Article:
• All such intermediaries which have users above a notified threshold, and whose actions can impact electoral democracy or public order, have certain obligations, which include providing a voluntary user verification mechanism for users in India.
       
  • Data Protection Authority: 
    • The Bill sets up a Data Protection Authority which may:
      • take steps to protect interests of individuals,
      • prevent misuse of personal data, and
      • ensure compliance with the Bill.
    • It will consist of a chairperson and six members, with at least 10 years’ expertise in the field of data protection and information technology. 
    • Orders of the Authority can be appealed to an Appellate Tribunal. 
    • Appeals from the Tribunal will go to the Supreme Court.
       
  • Transfer of data outside India: 
    • Sensitive personal data may be transferred outside India for processing if explicitly consented to by the individual, and subject to certain additional conditions.
    • However, such sensitive personal data should continue to be stored in India. 
    • Certain personal data notified as critical personal data by the government can only be processed in India. 
       
  • Exemptions: 
    • The central government can exempt any of its agencies from the provisions of the Act:
      • in interest of security of state, public order, sovereignty and integrity of India and friendly relations with foreign states, and
      • for preventing incitement to commission of any cognisable offence (i.e. arrest without warrant) relating to the above matters.
    • Processing of personal data is also exempted from provisions of the Bill for certain other purposes such as:
      • prevention, investigation, or prosecution of any offence, or
      • personal, domestic, or
      • journalistic purposes.  However, such processing must be for a specific, clear and lawful purpose, with certain security safeguards.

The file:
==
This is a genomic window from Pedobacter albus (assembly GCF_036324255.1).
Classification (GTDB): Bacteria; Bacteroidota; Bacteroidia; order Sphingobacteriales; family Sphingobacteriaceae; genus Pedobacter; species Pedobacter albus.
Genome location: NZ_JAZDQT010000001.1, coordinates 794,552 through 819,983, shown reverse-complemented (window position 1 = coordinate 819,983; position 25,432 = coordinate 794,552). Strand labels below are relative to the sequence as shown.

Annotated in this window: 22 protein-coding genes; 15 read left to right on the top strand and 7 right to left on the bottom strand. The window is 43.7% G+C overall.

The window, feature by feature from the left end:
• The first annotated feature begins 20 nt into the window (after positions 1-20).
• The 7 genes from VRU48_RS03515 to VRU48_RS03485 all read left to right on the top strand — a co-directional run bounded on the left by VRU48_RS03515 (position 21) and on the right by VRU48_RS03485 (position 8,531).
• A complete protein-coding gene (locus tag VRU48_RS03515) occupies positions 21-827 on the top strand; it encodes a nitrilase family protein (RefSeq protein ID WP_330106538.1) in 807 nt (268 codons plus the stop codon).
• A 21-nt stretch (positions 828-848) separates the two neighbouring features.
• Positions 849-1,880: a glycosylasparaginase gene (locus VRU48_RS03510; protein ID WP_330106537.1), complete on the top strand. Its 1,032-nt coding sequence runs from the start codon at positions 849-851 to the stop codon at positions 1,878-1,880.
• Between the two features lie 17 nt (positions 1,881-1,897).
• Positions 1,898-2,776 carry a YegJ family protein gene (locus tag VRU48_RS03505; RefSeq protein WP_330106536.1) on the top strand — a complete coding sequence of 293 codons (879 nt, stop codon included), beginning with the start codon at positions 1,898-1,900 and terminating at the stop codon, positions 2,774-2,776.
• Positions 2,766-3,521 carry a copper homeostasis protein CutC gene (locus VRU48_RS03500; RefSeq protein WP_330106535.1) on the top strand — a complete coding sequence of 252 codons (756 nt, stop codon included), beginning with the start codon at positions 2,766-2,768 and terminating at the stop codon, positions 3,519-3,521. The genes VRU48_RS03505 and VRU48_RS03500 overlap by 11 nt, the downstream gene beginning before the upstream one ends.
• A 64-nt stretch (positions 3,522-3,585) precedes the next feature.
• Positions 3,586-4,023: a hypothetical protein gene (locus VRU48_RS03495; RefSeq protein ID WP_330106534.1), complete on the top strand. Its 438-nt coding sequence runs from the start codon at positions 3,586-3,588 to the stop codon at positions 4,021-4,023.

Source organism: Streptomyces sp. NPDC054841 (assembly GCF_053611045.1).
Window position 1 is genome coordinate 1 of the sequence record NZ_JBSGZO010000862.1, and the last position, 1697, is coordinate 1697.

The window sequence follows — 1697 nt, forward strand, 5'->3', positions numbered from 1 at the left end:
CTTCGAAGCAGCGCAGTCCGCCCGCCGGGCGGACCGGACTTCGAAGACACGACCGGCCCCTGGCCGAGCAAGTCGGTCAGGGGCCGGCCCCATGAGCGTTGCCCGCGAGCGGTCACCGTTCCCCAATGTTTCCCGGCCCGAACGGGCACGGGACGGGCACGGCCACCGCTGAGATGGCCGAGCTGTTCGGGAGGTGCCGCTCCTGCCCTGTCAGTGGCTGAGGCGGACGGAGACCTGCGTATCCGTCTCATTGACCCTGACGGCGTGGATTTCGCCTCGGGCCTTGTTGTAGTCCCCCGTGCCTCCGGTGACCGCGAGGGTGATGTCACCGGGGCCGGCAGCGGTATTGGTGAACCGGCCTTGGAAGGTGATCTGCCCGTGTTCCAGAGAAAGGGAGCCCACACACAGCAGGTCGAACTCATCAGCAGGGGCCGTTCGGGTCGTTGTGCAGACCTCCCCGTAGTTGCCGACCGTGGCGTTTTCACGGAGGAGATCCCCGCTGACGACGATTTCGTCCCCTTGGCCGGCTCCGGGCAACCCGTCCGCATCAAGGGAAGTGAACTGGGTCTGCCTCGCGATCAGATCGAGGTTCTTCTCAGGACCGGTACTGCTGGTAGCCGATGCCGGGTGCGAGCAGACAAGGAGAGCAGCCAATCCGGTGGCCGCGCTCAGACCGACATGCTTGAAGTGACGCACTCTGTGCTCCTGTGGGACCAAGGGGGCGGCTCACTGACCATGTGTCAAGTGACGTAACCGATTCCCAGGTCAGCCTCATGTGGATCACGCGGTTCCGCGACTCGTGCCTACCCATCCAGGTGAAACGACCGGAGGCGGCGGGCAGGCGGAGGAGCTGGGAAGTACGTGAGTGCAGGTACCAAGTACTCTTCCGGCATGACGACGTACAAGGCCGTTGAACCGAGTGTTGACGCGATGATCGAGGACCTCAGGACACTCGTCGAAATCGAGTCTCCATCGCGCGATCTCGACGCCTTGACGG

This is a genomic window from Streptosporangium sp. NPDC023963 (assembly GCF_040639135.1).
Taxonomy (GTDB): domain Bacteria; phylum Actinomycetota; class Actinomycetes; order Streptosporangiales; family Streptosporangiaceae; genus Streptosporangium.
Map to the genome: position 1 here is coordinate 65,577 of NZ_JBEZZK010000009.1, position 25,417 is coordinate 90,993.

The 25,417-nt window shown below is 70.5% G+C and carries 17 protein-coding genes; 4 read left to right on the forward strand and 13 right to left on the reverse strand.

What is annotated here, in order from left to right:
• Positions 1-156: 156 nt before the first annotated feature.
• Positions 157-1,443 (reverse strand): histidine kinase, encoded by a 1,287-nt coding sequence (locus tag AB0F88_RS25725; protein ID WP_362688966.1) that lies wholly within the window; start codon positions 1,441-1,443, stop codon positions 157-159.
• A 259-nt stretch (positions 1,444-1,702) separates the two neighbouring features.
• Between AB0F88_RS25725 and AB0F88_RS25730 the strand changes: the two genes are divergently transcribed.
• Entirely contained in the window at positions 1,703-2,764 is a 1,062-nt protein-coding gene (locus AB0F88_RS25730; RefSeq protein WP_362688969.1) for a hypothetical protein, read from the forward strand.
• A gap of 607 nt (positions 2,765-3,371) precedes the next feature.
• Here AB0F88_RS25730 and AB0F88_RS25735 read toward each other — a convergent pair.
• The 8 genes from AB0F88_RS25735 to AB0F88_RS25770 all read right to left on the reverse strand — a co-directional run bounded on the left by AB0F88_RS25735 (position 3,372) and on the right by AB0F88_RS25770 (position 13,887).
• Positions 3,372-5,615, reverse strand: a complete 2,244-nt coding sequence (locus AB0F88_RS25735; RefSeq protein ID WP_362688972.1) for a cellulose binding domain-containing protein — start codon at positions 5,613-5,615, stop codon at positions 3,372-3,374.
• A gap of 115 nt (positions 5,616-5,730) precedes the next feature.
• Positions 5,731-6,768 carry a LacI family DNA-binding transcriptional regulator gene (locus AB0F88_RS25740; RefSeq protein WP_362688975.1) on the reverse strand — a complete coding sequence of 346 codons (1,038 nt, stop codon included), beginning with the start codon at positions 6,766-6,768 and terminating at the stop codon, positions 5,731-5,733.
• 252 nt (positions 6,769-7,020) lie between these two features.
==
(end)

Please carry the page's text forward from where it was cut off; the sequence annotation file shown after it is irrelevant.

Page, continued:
• Offences: 
    • Offences under the Bill include:
      • processing or transferring personal data in violation of the Bill, punishable with a fine of Rs 15 crore or 4% of the annual turnover of the fiduciary, whichever is higher, and
      • failure to conduct a data audit, punishable with a fine of five crore rupees or 2% of the annual turnover of the fiduciary, whichever is higher.  Re-identification and processing of de-identified personal data without consent is punishable with imprisonment of up to three years, or fine, or both.
         
  • Sharing of non-personal data with government: 
    • The central government may direct data fiduciaries to provide it with any:
      • non-personal data and
      • anonymised personal data (where it is not possible to identify data principal) for better targeting of services.
         
  • Amendments to other laws: The Bill amends the Information Technology Act, 2000 to delete the provisions related to compensation payable by companies for failure to protect personal data.

2 . All India survey on Domestic workers


Context: The first All India Survey on Domestic Workers was flagged off by Labour and Employment Minister Bhupender Yadav on Monday. The Ministry said the work would be completed in a year.

About the Survey

  • It covers 742 districts in 37 states and Union Territories.
  • This survey will cover all types of domestic services like cook, driver, housekeeping, tutor (for children), watchman, etc.
  • The survey is being carried out by the Labour Bureau.
  • It is aimed at estimating the number of domestic workers at the national and State levels, those engaged in informal employment, and migrant and non-migrant workers; the proportion of domestic workers who stay at their employers’ homes and those who do not; the wages of such workers; and other socioeconomic factors.
  • The survey would also include details of the number of households with “livein and liveout” domestic workers and the average number of workers engaged by various kinds of households.
  • The impact of COVID19 on wages would be a part of the survey in the States and Union Territories.

Other Surveys to be conducted ny the Government

  • The survey for domestic workers is among five national jobs surveys that will be conducted periodically and provide crucial data for an upcoming national employment policy being planned by the government.
  • In September, the government released the results of the first All-India Quarterly Establishment-based Employment Survey (AQEES) for the April-June quarter.
  • The other four surveys are the All-India Survey of Migrant Workers, All-India Survey of Domestic Workers (launched Monday), All-India Survey of Employment Generated by Professionals and All-India Survey of Employment Generated in the Transport Sector.

Domestic workers in India

  • Domestic workers constitute a significant portion of total employment in the informal sector.
  • According to the latest data on the e-Shram portal, around 8.8 percent of the registered 8.56 crore informal sector workers fall in the category of domestic workers.